Susan Russo Anderson
Don’t Hang Up
In this scene from The Brooklyn Drop Fina’s estranged father shows up on her doorstep. And when I say estranged, I mean ESTRANGED. A dozen or so years ago in the storyline, he left. Fina remembers the cold stare he gave her as he shrugged away. The glint of the sunlight on his Ray-bans. And he hasn’t been in touch. Not a card, not a call, nothing.
Just then the landline rang. Denny was clearing the table, so I answered it.
Nobody, I mean nobody calls me that.
“I know this will be a surprise for you, but don’t hang up. I’d like you to listen to what I have to say. I’ve been waiting for this moment for years.”
I didn’t recognize the voice at first, or maybe it was because I didn’t want to, although it seemed vaguely familiar. A voice from the past.
Then came the realization. There was only one person who called me by my real name—the rat who called himself my father, the deadbeat who’d left us.
“Do you know what you did? You’ve made me a mental. Worse, you killed Mom after making her suffer all those years.”
“I can explain. Serafina, listen to me.”
I didn’t hang up, I just put the receiver down. At least I think I did, and ran up to my study.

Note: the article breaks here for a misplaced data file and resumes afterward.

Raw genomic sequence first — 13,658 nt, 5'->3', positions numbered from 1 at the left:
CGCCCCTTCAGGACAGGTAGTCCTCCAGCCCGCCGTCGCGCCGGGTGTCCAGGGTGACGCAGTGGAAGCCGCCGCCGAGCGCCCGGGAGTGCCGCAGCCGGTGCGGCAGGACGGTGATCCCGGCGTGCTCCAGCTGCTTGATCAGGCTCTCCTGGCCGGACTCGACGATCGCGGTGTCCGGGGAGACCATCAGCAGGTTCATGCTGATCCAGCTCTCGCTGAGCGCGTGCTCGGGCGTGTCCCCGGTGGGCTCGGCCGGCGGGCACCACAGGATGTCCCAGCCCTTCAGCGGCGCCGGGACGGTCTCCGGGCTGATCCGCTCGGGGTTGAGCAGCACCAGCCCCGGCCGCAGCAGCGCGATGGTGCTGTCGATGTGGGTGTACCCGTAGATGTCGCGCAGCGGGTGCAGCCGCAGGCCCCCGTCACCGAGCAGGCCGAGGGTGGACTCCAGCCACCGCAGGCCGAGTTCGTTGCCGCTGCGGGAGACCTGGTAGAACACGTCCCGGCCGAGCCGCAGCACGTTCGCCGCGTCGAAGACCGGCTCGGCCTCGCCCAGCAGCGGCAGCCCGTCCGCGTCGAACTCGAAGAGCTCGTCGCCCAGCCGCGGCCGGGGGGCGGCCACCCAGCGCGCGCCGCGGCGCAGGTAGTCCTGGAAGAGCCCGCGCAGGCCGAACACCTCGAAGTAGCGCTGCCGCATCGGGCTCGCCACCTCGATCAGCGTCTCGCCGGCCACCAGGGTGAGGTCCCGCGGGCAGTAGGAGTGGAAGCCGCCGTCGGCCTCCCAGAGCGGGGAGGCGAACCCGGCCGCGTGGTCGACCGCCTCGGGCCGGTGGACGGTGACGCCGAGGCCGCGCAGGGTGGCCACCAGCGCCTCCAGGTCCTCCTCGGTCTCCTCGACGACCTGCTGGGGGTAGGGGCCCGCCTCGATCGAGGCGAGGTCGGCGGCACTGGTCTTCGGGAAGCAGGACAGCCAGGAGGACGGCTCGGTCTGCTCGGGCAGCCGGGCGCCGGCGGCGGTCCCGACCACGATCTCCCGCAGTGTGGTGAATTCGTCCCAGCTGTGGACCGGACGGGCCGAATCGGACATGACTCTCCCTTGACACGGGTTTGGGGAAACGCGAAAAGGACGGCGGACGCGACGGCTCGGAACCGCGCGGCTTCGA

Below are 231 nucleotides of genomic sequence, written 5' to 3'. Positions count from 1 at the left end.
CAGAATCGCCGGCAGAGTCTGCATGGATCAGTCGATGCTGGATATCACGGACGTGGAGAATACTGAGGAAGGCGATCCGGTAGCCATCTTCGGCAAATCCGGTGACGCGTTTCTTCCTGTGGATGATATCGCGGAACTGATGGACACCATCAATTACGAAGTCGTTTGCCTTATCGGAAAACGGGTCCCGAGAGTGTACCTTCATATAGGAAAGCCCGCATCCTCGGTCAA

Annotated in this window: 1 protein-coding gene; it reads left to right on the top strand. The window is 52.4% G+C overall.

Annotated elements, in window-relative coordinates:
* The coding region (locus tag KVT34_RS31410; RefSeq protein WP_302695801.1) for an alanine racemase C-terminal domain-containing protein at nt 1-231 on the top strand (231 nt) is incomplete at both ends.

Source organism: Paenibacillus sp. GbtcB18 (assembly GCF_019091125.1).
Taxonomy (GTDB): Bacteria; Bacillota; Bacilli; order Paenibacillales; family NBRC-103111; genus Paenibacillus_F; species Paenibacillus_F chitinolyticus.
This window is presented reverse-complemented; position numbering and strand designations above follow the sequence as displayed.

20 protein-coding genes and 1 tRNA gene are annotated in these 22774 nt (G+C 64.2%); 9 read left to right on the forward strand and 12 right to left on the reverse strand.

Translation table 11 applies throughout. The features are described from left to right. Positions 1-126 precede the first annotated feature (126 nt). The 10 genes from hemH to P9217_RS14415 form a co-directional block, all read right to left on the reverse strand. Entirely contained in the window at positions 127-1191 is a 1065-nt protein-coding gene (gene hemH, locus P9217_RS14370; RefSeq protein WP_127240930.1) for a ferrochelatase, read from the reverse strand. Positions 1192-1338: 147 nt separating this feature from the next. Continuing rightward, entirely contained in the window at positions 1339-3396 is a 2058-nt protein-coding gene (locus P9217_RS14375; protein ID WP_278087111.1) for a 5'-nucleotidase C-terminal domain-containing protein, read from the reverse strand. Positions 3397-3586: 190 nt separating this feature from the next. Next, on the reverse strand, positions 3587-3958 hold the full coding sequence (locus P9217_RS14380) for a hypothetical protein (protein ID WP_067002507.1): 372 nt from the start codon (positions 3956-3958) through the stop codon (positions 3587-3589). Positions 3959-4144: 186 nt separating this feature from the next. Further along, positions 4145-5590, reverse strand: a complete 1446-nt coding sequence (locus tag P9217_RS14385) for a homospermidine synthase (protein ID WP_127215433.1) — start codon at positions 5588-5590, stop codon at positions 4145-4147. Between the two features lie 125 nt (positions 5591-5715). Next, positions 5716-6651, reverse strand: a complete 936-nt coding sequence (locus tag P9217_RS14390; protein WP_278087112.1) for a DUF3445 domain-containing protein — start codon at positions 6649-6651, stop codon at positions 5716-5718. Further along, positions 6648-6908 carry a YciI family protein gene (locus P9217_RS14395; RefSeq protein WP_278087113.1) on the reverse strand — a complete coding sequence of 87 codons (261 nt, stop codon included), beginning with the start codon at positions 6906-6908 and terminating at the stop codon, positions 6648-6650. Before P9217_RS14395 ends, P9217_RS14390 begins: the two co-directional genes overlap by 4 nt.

I was staring at my laptop screen and pretending nothing had happened when Denny walked into the room. Out of the corner of my eye, I saw him standing by the door, guileless, arms at his side, afraid to move, every inch Lorraine’s son. I could feel his confusion in the silence that now enveloped everything in the house.
If you wanted to know what I was feeling, I couldn’t tell you, not in a million years, but a slow rage was beginning to boil deep inside. My father appeared after all these years and wanted me to welcome him? Not a chance. I hated that man with all my might. I wished Mom were here. Even Gran. I pictured the three of us chasing him out the door, Gran waving a broom, Mom crying, me brandishing a fist—no, tearing at his sleeve, biting him, scratching at his face. But I was all alone with him; everyone else was dead.
Cookie, I needed Cookie, so I texted her with the news, but she must have silenced her phone. Cookie and I, we’d been through this father thing together. True, we’d fought about it because of the death of her father—she watched him die. But Cookie and I could say terrible things to each other and call the next minute to pass on news. Anyway, I couldn’t go to her father’s wake, don’t ask me why, except that at the time, I was through with all fathers.
I could see Denny knew about the call. The truth of it was in his face.
“The landline’s off the hook.” He looked down. “Your father, right?” He took a step toward me.
“I don’t have a father.”
“You have a father. Don’t you want to talk to him, find out why he left? Maybe there was a medical reason. Maybe he thought he was dying or—”
“Well, he didn’t die, did he? He left us. Not a word from him. He let us fend for ourselves.”
The doorbell rang. “Must be Cookie,” I said, and brushed past him. When it comes down to it, all men stick together.
I opened the door, Cookie’s name on my lips, and stared up into the face of my father.
Photo: The Brooklyn Drop. Cover design, Avalon Graphics